|Family Violence Prev|
|Written by Staff ID12|
|Saturday, 14 May 2005 00:56|
Family Violence Prevention Fund (FVPF)
For more than two decades, the Family Violence Prevention Fund (FVPF) has worked to end violence against women and children around the world, because everyone has the right to live free of violence. Instrumental in developing the landmark Violence Against Women Act passed by Congress in 1994, the FVPF has continued to break new ground by reaching new audiences including men and youth, promoting leadership within communities to ensure that violence prevention efforts become self-sustaining, and transforming the way health care providers, police, judges, employers and others respond to violence. For more information, visit www.endabuse.org
December 15, 2006
In This Issue:
• Advocates Alarmed About Immigration Raids
ADVOCATES ALARMED ABOUT IMMIGRATION RAIDS
Leading domestic and sexual violence experts are raising serious concerns about potential violations of human rights in the aftermath of raids by Immigration and Customs Enforcement agents on meatpacking plants in six states on Tuesday. Advocates for victims of domestic and sexual violence are reporting inhumane treatment of those who have been detained, with some parents being separated from newborns and not being allowed to relay information about children with serious medical conditions.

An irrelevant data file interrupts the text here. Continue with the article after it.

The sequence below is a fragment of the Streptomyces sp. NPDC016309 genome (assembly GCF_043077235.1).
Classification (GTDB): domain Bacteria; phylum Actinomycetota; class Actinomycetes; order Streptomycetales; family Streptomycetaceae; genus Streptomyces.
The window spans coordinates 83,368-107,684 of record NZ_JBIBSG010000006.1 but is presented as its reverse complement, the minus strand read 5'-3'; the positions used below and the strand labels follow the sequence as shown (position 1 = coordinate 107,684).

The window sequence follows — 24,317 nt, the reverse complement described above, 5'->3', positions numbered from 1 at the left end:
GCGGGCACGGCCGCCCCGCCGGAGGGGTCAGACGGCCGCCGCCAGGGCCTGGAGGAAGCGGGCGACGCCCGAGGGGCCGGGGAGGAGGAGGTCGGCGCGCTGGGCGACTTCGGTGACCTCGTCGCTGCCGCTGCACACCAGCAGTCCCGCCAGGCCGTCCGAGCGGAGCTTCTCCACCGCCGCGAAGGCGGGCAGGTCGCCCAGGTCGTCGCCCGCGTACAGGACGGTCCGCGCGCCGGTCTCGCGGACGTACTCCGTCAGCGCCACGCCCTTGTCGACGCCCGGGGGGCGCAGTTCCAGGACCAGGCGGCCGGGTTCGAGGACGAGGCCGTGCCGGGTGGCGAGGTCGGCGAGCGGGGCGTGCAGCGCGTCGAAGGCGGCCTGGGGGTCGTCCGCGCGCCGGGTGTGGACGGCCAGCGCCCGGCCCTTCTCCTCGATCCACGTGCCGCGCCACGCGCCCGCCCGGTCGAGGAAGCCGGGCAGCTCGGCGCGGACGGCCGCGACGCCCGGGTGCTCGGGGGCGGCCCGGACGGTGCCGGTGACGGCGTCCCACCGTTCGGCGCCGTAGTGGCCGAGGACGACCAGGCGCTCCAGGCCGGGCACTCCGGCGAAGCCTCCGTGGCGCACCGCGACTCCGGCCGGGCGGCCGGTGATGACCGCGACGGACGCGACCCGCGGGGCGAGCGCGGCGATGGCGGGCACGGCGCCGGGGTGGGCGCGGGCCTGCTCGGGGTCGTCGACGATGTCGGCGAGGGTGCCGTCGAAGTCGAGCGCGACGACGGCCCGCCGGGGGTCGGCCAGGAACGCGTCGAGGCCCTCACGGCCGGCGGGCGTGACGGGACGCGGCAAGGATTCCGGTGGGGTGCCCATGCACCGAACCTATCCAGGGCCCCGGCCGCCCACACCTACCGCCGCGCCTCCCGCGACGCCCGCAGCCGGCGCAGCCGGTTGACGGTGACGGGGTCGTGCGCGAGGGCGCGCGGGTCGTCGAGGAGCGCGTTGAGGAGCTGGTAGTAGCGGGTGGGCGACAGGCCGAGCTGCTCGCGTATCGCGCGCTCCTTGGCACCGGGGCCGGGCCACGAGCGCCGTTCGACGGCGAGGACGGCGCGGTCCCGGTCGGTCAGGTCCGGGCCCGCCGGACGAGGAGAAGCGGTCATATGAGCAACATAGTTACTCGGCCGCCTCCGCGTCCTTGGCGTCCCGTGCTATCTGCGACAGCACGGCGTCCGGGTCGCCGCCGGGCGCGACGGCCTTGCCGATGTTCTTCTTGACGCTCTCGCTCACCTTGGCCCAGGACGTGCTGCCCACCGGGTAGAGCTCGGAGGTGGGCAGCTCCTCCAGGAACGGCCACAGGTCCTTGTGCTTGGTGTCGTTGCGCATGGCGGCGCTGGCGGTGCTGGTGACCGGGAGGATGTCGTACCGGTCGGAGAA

The largest immigration raid in U.S. history resulted in the arrests of close to 1,300 people who work at Swift meatpacking plants in Colorado, Iowa, Minnesota, Nebraska, Texas and Utah on December 12. Many are now being held at a National Guard facility near Des Moines, or being bused to similar facilities in Atlanta. In the first days after the raids, advocates for victims of violence, clergy and others who tried to see the detainees were turned away.
“The rights of victims of violence – and of all people – must be protected, even as the government enforces its laws,” said Family Violence Prevention Fund President Esta Soler. “All of those arrested are entitled to humane treatment and due process, and some of them may well have rights under the Violence Against Women Act. We ask officials to take all steps necessary to protect their rights and respect their dignity. It is terribly sad that during this holiday season so many parents have been ripped away from their children and subjected to callous treatment.”